In my area, all of our hydrants are one color.... RED. Now dont get me wrong, I like the look of a classic red hydrant just as much as I like the look of a classic red fire engine but we have been asking the county to paint the tops of our hydrants according to their pressures for years now. I couldnt even tell you what the different colors mean because the only hydrants I've ever tapped were red.
Anyway... is there a national standard for what the colors mean according to pressure? and does your county, area, district, etc. actually go by this and paint the hydrants the right color?
I'm laughing good right now. This is kinda funny to me. I'll explain. Where I live now, we have no hydrants. But growing up,I lived in a half decent sized town and ....well....... ok, for example....across the street from the house we had a "Snoopy" hydrant,..the one after that was a robot hydrant and the one after that was a butler hydrant..then a tree...then an eagle...ya kinda get where I'm coming from. I often wondered if it was legal, but that's as far as I went with it. The closest thing that resembled anything to do with the fire service, was one was painted as a dalmation.
Maybe I shoulda started a new post with this one.
Take care all.
The colors do have a meaning and they are standards(refer to the Essentials). The barrel color isnt significant but the cap is. Red=0 to 499 gpm. Yellow or orange=500 to 999. Green=1000 to 1499. And blue=1500 and above. Black may mean totally dead or a private system. In our area, the barrels are silver and if theyre red, it means its new and hasnt been flow tested or its private. Some areas have added the same color reflective tape to help find them at night. The water dept. is responsible for all maintenance except flow testing and painting. We carry the pitot, paint, and a grease gun when we flow test and notify the water dept of any other needs. Hope this helps.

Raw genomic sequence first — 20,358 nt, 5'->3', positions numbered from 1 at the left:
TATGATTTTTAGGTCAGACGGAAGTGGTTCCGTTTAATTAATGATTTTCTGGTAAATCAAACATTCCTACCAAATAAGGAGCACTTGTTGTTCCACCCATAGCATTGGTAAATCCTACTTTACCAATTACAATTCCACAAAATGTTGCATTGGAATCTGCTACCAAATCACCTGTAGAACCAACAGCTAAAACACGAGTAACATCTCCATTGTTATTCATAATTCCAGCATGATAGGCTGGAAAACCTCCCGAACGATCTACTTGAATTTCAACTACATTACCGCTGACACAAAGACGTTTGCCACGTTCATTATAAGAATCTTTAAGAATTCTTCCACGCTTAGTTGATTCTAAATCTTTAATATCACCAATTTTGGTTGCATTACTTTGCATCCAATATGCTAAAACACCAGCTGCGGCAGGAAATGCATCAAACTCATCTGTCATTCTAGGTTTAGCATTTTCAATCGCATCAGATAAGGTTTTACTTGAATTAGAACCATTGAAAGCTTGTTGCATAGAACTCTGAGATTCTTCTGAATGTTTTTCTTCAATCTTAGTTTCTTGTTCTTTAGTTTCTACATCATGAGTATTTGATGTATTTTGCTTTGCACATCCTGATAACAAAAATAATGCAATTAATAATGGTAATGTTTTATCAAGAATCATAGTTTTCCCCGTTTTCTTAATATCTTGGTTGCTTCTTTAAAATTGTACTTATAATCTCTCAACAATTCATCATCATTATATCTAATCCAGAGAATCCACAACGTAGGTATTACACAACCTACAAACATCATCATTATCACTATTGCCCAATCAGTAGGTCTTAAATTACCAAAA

The NFPA does not regulate. They provide guidelines or suggestions. Most departments tend to follow the guidelines set forth by NFPA because if there is every any litigation, it would tend to not be favorable to the department if the guidelines were not followed. Here is a good example....when you are driving on a road with a lot of curves, you see the yellow sign with a speed. This is the suggested speed. It is usually below the speed limit. As a driver, you only have to follow the speed on the white sign with black trim, but when driving on that portion of road, it is highly reccommended that you follow the suggested speed.
LOL... I know what you mean. The town of Hebron is covered fairly well with hydrants. Our coverage area however, goes far beyond town limits and much of it is not covered by hydrants. Thats when its nice to have the biggest tanker in porter county!!!
We are fortunate enough to have the town water dept. test all hydrants within town limits. Our coverage area extends well beyond town limits and seeing as we do not test any hydrants, I dont believe any outside the town have been tested in a long time.
I will definatly bring up testing them ourselves at the next meeting. Or at the very least, providing the county with the info. the town water dept. obtains while doing their testing of the hydrants within town limits
OURS ARE RED- AND THEY ARE RATED AND WE DO ALL THE MAINTENCE ON OURS---DON'T HAVE TO WORRY ABOUT THE COLD TOO MUCH HERE IN N.C......THE ONLY THING WE DRAIN DURING THE WINTER IS OUR PUMPS ON OUR TRUCKS..THEY HAVE A TENDENCY TO FREEZE UP GOING DOWN THE ROAD
We have a completely different color coding here in Green bay from the NFPA standards.
A RED hydrant...is on a 6 inch main and typically used in residential
An ORANGE hydrant...8 inch main
A GREEN hydrant ...is on a 10 inch or greater main
A YELLOW hydrant...indicates a dead end hydrant
Also the threads on the hydrants are Green Bay threads, not the national standard, so now that we started MABAS here, we can't connect to a steamer connection in the surrounding areas and other depts can't connect to ours.
Other thing is I know Madison, WI has BLACK hydrants around the Capitol building.
It does vary.